VMware released the second beta of its Fusion 2.0 virtualization system for Mac OS X late Wednesday. The new beta adds the ability to take multiple snapshots of the virtual machines, allows the user to launch any Mac file with Windows applications, improves 3D acceleration for games, and dramatically improves 1080p HD playback on consumer Macs, and more.
TMO spoke with Pat Lee, the Fusion Product Manager, late Wednesday who described in some detail the new features of this release.
- Unity 2.0—Tighter Windows-Mac Integration: Building on Unity 1.0, you can now launch any Mac file with any of your Windows applications. Mirror your Mac and Windows special folders—like My Documents, Desktop, etc. Custom keyboard mapping between Mac keyboard and virtual machines.
- Safety Features for your VM: Take and manage multiple snapshots of your virtual machines. Use AutoProtect, or automated, timed snapshots of your running virtual machine to protect your VM from unexpected bumps in the road.
- Video and Usability: Great 3D support gets better and more stable. CPU usage is thinner and lighter. 1080p High Definition video runs near natively in VMs, while VMs now integrate with Mac OS X Leopardis "QuickLook." Status bars and the Fusion icon glow to signify activity, and Fusion 2.0 increases it market leadership and uses even less of your Macs valuable resources.
- Power Tools—In addition to multiple snapshots, VMware Fusion now allows up to four virtual CPUs on a VM, Mac OS X Server in a virtual machine, and support for VMrun command line scripting, showing more flashes of its datacenter lineage.
Mac OS X Server, Ubtuntu, and Windows Server VMs
VMWareis Fusion 2 betas are available to both registered users and the public. Mr. Lee noted that no date has been set for the final 2.0 release, but when released, it will be a free upgrade to all 1.x customers. "We want to treat our customers well," he told TMO.
Mr. Lee also answered some technical questions for TMO about the Fusion 2 beta and Fusion 2 in general.
- Fusion 2 adds support for Mac OS X Leopard Server, Ubuntu 8.04, and 32- and 64-bit Windows Server 2003-2008 and 32- and 64-bit supported Linux distributions. VMware coordinated with Apple to resolve some technical issues that previously prevented Mac OS X Server VMs from running under Leopard client.
- Fusion 2 can auto-detect a Boot Camp installation of Windows, import it as a VM, and repartition the hard disk on the fly to recover the space.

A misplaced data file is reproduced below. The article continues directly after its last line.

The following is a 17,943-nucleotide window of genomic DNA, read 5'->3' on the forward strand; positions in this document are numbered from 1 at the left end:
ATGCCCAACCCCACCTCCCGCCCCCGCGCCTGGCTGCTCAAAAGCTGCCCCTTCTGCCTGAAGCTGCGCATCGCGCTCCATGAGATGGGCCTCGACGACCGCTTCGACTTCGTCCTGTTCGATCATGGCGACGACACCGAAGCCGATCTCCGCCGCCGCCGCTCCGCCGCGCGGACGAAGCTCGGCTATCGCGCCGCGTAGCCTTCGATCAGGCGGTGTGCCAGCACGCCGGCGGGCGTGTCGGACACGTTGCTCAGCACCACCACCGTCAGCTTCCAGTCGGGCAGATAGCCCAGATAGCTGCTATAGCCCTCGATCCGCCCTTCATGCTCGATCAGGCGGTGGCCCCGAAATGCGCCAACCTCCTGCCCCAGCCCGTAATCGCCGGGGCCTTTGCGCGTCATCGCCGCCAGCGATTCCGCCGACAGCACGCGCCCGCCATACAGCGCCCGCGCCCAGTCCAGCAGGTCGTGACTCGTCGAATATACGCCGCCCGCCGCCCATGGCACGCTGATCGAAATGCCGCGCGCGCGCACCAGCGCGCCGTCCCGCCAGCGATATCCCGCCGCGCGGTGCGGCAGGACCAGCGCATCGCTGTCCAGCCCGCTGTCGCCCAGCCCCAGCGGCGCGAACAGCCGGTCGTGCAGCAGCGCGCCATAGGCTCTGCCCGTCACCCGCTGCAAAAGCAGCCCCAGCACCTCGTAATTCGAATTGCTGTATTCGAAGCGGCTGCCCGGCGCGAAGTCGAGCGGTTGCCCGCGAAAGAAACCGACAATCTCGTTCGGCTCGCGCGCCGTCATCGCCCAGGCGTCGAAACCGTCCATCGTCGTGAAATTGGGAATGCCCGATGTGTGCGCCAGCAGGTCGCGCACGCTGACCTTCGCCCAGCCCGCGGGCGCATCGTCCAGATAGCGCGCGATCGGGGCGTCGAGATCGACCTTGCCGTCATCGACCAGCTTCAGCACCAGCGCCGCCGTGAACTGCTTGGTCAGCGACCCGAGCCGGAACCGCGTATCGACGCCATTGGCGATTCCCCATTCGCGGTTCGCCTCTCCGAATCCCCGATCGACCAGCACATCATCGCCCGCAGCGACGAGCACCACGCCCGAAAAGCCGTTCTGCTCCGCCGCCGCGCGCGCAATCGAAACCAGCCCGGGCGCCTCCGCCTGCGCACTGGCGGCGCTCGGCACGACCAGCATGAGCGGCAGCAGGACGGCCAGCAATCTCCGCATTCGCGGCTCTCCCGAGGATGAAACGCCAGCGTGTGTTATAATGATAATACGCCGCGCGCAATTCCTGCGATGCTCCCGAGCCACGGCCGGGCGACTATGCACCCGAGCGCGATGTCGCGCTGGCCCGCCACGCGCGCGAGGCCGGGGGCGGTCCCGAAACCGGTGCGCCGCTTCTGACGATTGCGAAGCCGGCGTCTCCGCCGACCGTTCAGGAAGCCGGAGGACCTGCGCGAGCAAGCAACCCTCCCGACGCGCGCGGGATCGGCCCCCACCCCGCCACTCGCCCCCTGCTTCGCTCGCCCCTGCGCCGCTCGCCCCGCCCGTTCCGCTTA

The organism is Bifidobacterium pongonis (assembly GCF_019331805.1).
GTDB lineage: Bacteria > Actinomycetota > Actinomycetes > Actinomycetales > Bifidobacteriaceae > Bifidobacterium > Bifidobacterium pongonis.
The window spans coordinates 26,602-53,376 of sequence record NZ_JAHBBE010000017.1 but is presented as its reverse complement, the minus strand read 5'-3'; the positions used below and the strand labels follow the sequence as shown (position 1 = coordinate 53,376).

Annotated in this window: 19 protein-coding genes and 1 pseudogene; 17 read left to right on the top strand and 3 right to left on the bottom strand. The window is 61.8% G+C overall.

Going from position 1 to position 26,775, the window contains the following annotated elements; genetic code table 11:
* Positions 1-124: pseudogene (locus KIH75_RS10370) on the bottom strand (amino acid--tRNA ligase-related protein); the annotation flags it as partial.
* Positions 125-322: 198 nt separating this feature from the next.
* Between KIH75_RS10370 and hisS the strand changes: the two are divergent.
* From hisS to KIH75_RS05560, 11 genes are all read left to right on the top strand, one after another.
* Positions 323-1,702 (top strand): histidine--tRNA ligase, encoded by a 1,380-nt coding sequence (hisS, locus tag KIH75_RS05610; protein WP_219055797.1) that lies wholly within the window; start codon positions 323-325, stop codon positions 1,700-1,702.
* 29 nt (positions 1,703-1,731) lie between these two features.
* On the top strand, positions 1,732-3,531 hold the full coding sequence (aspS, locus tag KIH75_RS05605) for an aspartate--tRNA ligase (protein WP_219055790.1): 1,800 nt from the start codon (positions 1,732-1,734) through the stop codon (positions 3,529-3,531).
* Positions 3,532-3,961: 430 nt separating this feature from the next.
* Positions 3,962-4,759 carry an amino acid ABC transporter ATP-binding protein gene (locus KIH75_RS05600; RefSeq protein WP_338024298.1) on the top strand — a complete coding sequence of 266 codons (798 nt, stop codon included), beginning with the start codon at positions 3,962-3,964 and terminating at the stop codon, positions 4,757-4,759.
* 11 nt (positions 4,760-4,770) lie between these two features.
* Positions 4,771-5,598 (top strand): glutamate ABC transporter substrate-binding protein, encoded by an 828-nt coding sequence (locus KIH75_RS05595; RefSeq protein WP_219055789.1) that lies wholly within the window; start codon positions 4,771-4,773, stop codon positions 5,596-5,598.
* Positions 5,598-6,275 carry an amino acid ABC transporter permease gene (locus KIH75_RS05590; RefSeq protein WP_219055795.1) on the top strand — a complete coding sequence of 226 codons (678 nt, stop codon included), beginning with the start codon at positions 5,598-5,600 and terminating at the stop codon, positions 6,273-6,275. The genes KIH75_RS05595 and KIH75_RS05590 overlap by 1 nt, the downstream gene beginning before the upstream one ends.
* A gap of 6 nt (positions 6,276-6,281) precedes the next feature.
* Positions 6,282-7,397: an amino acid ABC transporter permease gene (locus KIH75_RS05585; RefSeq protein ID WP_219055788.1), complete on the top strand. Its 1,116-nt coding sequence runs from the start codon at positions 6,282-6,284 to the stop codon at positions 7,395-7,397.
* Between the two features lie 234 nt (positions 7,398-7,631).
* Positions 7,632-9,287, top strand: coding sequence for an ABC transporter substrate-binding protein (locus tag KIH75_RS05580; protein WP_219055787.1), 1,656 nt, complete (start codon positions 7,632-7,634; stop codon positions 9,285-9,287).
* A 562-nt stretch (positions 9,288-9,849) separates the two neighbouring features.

- Snapshots in beta 2 are limited only by available disk space. The "AutoProtect function is separate from Time Machine and allows the user more flexibility in managing snapshot rollbacks.
- On Multi-core Macs, CPUs are utilized as needed when the host OS plus multiple VMs are running.
- Fusion 2 requires even less CPU time when VMis are idle requiring just 3 percent of the CPU time. Thatis even less than the typical 8 percent used by iTunes to play a song.
- The HD video improvements in beta 2 will be especially welcome for users of, say, Netflix movies on demand under Windows if and when Netflix moves to HD movies in that service.
- The Betas of Fusion 2 utilize the same VM files created in Fusion 1.1. No changes or OS re-installations are required, and the beta seamlessly installs over the 1.1 version.
VMware has published a video on YouTube [below] that highlight the new features of Beta 2. One of the themes for Fusion 2, according to Mr. Lee, is to extend the seamless nature of the product for Mac users.
Mr. Lee pointed TMO to the canonical page for Fusion 2 betas. This page describes all the features of beta 1 and beta 2, provides an e-mail sign up for beta news, has several videos explaining the features of Fusion 2.0 and has a link to the download page.
Windows 3D Games in Fusion VM
Current 1.x customers can download the beta 2, install and will not need to enter the beta license key. As mentioned above, Fusion 2.0, when released, will be a free upgrade for all 1.x customers.
VMWare Fusion requires an Intel Mac, with Core 2 Duo or Xeon processor(s), 275 MB free disk space, 1 GB disk space for each VM and OS X Tiger 10.4.9 or later. 512 MB of RAM is required and 1 GB is recommended, not including the RAM allocated to each VM. A free trial is available.
VMware Fusion 1.x is priced at US$79.99. Customers can save $30 via a competitive upgrade.